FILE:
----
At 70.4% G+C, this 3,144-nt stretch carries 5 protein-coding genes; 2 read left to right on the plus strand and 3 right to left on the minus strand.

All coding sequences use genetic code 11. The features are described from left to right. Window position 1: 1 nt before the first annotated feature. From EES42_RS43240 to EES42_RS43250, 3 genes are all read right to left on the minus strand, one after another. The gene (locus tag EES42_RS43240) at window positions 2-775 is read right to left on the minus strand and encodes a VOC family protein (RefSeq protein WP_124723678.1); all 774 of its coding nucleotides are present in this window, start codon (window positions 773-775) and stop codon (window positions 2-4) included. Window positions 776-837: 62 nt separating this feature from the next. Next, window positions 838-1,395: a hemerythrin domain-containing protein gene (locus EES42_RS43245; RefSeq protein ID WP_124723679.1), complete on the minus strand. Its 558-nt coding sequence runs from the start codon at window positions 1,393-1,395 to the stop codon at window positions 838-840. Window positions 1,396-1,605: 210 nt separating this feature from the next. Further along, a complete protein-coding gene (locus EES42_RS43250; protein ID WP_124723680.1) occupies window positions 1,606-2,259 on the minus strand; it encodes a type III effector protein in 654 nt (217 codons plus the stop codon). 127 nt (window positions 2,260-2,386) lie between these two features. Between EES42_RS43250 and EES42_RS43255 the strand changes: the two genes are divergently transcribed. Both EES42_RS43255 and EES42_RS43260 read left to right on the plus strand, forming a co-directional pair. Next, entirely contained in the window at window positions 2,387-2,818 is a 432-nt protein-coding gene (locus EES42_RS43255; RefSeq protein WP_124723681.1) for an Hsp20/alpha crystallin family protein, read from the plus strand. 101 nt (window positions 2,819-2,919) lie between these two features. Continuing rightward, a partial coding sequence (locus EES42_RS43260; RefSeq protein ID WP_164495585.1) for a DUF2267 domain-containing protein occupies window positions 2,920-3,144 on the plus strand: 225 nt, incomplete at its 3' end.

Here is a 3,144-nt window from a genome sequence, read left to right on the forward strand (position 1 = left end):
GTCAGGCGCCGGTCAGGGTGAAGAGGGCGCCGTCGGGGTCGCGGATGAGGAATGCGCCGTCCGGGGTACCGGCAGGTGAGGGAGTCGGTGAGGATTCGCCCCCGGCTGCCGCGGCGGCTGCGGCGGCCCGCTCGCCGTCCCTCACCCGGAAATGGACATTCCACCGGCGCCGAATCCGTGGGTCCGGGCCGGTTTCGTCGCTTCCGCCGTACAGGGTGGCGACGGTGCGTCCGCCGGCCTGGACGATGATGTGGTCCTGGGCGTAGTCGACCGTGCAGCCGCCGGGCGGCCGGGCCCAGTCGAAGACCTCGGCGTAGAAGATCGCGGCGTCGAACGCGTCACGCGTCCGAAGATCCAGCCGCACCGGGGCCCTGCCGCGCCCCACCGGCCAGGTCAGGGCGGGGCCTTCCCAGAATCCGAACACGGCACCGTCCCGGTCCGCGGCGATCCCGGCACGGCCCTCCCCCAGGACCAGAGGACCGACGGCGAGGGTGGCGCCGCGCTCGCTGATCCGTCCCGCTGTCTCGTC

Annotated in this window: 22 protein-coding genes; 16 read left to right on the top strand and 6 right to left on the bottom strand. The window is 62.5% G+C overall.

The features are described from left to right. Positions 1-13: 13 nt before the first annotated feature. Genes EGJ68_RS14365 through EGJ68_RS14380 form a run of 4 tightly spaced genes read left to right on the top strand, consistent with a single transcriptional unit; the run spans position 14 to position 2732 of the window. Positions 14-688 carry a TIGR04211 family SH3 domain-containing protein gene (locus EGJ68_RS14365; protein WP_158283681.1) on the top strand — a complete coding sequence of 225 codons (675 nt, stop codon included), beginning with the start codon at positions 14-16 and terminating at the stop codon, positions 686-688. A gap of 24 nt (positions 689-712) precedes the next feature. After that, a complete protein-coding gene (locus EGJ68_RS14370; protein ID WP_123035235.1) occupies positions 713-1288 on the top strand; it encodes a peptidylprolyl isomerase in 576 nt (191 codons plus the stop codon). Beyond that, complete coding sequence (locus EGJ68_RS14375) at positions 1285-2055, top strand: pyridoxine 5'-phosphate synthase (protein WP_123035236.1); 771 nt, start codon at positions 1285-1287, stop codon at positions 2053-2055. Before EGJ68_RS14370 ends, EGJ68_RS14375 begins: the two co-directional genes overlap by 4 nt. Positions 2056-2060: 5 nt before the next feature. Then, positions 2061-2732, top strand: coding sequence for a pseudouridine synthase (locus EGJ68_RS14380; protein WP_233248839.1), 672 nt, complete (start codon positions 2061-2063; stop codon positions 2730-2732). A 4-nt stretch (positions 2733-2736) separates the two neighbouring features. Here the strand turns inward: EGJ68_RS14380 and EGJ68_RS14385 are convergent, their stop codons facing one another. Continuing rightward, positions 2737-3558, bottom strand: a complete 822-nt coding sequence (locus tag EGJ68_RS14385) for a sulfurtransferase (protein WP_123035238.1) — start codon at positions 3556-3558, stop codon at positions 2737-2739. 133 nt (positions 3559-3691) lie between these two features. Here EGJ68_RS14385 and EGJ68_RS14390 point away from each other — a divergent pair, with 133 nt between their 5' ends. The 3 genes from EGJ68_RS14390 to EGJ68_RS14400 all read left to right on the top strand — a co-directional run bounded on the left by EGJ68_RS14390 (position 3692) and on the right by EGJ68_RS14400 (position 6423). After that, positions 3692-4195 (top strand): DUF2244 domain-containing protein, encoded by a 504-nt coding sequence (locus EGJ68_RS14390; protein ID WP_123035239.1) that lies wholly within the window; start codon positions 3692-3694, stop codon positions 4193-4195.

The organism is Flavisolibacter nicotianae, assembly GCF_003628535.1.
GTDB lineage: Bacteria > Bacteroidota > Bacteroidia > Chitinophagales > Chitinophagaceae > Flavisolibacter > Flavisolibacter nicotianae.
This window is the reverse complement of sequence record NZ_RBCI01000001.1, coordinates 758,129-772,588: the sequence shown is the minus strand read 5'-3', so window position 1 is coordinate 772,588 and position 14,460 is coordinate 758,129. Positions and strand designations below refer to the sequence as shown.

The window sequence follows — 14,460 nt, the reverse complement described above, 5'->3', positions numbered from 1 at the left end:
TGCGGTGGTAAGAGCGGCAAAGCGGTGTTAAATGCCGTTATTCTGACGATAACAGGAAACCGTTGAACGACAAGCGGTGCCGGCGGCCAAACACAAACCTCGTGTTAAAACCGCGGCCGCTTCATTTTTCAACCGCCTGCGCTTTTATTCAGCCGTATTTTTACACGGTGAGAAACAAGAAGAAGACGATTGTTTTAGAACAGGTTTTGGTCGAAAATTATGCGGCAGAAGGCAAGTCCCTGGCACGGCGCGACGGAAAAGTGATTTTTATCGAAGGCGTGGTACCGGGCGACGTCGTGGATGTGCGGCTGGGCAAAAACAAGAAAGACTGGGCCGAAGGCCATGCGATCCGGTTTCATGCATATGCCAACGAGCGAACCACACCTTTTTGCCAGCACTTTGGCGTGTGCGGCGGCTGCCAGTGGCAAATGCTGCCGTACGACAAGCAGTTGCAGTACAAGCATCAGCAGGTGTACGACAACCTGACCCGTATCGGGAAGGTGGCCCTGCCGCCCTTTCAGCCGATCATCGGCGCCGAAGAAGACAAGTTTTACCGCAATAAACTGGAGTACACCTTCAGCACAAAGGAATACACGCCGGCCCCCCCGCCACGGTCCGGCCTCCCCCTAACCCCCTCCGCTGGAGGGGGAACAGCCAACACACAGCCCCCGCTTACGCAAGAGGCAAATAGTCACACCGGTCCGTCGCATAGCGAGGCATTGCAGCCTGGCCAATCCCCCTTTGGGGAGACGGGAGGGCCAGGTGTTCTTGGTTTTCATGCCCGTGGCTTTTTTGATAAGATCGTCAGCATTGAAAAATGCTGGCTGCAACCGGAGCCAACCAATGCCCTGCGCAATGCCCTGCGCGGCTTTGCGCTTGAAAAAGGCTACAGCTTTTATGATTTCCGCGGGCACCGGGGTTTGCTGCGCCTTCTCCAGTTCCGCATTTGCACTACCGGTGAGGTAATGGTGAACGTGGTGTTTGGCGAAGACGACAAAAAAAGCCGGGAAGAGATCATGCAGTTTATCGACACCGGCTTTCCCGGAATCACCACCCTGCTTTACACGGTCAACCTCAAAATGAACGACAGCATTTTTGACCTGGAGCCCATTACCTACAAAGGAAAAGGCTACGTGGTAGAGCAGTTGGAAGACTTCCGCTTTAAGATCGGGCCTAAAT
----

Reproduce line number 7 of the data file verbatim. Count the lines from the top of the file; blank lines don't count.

The organism is Flavisolibacter nicotianae, assembly GCF_003628535.1.